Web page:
That’s when the war against my family started. The FARC commanders said that we knew Omar was a soldier who was there to infiltrate the guerrillas and milicianos, and that we deliberately hadn’t alerted them. We were being labeled traitors, and in those parts, traitors get killed. … I told my parents we should leave, that otherwise we would be killed. We packed some clothes in a backpack, and we left. We went over the mountains toward the road to catch the four o’clock bus. We hid in the bushes on the side of the road, and when we heard the bus coming, we walked onto the road to flag it down. The day dawned, and we were gone."
Alicia thought she and her three children would be safe resettling in the town of Cartago, where there was no guerrilla presence. At first she would still occasionally get threatening phone calls from the guerrillas back in her hometown, which rattled her. But she began working with an organization that helped other displaced victims of the conflict, like her, report their cases and file claims for assistance. Still, it wasn’t long before a new danger threatened Alicia.
There, in Cartago, we didn’t have problems with the guerrillas, but [we did] with the paramilitaries. The paramilitaries say that displaced people are guerrillas, when in my case, at least, it was the guerrillas who displaced me. Several people who worked with the organization were killed by the paramilitaries, and they were all displaced people. One day in May 2008 at about three in the afternoon, I was walking down the street when a motorcycle with two riders cut me off. One of them said to the other, “Is that her?” and the other said, “No, that’s not her.” I took off running and ducked into a store. When I turned to look, I saw that the motorcycle didn’t have a license plate. I think those men were looking to kill me but didn’t recognize me. I shook all over and cried. Even my tongue trembled. I wanted to leave Cartago and go somewhere else, but we had no money to pick up and leave, and we had nowhere to go. Then, one day in March 2009, my younger daughter Carolina, who was 14, answered my cell phone and burst into tears. She came running to me and said, “Mami, a man just told me that we have 24 hours to get out of town, or we would all be killed.” Two days later, the [Interior Ministry’s human rights defenders protection] program sent me and my family, including my parents, to Bogotá. They wanted to send me to Switzerland with my three children, but they said that my mother and father would probably not be given a visa. I said, “For nothing in this world would I leave my viejitos [parents] behind. If I have to die here in Bogotá or anywhere else in Colombia, I die, but I won’t go without my parents.”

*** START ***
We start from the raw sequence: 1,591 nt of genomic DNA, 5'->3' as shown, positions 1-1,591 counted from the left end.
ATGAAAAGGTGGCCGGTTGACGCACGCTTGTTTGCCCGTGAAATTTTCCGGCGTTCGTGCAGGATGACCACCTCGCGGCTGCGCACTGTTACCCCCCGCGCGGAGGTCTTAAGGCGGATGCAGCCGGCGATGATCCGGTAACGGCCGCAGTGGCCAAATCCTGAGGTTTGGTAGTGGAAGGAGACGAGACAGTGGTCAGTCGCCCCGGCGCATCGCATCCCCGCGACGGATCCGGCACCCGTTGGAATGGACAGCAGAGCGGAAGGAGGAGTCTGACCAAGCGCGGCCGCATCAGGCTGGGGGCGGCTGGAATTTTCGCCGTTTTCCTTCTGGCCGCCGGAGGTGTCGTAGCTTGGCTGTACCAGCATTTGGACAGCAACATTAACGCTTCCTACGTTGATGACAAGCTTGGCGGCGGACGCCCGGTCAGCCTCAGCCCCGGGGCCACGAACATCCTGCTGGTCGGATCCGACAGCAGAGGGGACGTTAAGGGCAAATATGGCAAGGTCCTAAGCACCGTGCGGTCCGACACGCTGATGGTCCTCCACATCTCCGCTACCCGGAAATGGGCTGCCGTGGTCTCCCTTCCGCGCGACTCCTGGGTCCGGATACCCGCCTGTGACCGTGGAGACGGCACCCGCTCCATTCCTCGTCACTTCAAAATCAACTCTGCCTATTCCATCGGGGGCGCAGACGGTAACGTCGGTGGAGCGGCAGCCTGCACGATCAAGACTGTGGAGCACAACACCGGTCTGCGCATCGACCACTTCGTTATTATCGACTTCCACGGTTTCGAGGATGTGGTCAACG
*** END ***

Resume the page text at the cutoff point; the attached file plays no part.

On arriving in the Colombian capital in 2009, she hoped the sheer size of the city of about 8 million would provide her protection. But there she found a new type of violence. After pulling out of a shady deal with some money launderers, her daughter was raped as a warning for her to keep quiet about the business. She has had to change homes numerous times because of new threats against her and her family.
The latest threat arrived in November 2012, and she has no idea where it came from. Alicia received a strange phone call from a woman who said she was calling from Cartago and needed to know her address in Bogotá. Ever cautious, Alicia said she did not reveal such information over the phone. A week later someone posted a menacing picture on her eldest daughter’s Facebook page—an image of a gravestone with the girl’s name on it. Several days later, Alicia and her family picked up their few belongings once more and moved to a new neighborhood where they know no one and no one knows them.